With 99 allegations of sexual exploitation and abuse uncovered by the United Nations in 2015 – 69 of these in countries where peacekeeping operations are deployed – the Organization presented its latest report Friday on special measures to protect people from these crimes.
Last December, Secretary-General Ban Ki-moon pledged to urgently review recommendations made by an independent panel which found that the UN did not act with the “speed, care or sensitivity required,” when it uncovered information about crimes committed against children by soldiers – not under UN command – sent to the Central African Republic (CAR) to protect civilians.
Meanwhile, new allegations of sexual abuse have continued to emerge against UN peacekeepers in the country, with the UN Mission there, known by its French acronym MINUSCA, recently reporting seven new possible victims in the town of Bambari.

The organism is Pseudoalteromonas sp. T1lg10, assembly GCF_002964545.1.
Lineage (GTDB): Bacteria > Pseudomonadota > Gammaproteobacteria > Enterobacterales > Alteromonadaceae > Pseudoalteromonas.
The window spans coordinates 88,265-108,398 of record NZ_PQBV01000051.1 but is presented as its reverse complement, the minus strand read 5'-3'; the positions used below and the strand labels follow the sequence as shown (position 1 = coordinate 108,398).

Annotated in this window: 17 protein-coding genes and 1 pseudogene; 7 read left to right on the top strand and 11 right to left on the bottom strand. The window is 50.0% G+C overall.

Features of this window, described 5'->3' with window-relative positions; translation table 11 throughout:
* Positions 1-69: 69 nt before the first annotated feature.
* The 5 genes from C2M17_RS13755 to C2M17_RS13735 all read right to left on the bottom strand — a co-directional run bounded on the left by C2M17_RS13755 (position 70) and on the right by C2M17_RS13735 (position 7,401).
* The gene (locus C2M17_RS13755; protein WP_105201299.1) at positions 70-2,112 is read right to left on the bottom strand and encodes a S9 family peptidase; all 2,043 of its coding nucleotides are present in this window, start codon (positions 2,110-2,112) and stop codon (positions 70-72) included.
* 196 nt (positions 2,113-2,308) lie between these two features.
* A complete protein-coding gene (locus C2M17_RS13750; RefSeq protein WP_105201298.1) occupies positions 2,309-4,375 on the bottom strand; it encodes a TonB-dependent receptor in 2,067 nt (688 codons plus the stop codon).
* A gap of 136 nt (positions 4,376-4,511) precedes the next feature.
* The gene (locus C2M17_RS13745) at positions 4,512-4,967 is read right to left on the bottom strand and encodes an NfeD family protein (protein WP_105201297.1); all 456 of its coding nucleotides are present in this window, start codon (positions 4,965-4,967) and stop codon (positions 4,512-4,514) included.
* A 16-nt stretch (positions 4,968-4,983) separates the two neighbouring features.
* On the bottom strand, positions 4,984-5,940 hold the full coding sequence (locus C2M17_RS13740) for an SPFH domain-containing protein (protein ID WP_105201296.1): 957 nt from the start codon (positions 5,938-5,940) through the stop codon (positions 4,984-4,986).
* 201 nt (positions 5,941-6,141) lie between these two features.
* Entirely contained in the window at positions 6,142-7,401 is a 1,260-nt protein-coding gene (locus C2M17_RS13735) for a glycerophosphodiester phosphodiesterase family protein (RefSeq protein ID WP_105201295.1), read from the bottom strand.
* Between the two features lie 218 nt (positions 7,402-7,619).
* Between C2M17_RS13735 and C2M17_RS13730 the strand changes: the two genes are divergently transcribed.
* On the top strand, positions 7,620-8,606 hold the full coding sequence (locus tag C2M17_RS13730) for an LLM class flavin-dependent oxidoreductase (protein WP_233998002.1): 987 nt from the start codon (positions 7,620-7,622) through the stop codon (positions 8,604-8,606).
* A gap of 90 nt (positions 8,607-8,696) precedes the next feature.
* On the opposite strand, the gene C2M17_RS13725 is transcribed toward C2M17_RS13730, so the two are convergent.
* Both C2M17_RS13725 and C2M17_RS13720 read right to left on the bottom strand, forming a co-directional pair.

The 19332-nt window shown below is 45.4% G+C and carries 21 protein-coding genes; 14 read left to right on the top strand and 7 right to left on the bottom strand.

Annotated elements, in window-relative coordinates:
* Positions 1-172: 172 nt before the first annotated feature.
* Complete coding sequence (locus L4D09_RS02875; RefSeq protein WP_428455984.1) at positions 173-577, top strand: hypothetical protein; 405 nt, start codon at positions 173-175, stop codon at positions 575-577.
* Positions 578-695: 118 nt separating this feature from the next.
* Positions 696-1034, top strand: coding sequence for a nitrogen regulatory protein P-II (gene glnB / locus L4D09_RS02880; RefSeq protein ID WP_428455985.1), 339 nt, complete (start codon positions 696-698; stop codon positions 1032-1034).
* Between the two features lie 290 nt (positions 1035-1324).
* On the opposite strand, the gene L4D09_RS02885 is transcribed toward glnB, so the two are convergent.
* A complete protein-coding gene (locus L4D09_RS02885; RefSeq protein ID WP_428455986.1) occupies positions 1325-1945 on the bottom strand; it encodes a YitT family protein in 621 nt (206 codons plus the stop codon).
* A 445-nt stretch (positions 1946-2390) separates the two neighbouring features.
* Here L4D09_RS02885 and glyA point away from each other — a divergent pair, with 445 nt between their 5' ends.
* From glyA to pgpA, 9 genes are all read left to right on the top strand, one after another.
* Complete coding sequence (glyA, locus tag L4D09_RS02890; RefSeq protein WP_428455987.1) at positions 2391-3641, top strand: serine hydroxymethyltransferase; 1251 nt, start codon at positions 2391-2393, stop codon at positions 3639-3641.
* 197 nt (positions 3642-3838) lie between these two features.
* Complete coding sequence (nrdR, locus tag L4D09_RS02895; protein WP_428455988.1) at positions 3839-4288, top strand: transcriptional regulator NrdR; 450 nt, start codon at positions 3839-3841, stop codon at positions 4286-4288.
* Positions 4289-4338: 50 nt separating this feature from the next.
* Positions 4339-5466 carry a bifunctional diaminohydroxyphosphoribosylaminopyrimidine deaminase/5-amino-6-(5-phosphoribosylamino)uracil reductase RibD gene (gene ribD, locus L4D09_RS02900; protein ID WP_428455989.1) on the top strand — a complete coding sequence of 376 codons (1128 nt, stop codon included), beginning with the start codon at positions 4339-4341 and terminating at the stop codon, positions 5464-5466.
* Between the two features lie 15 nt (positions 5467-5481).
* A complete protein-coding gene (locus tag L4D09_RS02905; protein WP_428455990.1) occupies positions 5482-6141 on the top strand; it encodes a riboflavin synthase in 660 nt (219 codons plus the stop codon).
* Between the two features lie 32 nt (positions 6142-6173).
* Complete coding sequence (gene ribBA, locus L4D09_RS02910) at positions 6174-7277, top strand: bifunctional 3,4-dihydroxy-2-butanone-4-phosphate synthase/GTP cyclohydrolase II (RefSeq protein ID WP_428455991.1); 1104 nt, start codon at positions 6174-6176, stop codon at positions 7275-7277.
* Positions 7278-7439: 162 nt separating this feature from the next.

“It is greatly distressing when protectors, in rare instances, turn predators,” the UN Under-Secretary-General for Field Support, Atul Khare, told the UN News Centre in an interview.
Mr. Khare, who is presenting the newest set of measures for protection from sexual abuse and exploitation, as well as giving an update on the implementation of 45 measures introduced last year, noted that 22 of the cases in 2015 took place in CAR, while 16 were reported in the Democratic Republic of the Congo (DRC), and nine in Haiti.
The countries which received the most allegations in 2015 are reportedly the DRC, Morocco, South Africa, Cameroon, the Republic of the Congo, Rwanda and Tanzania.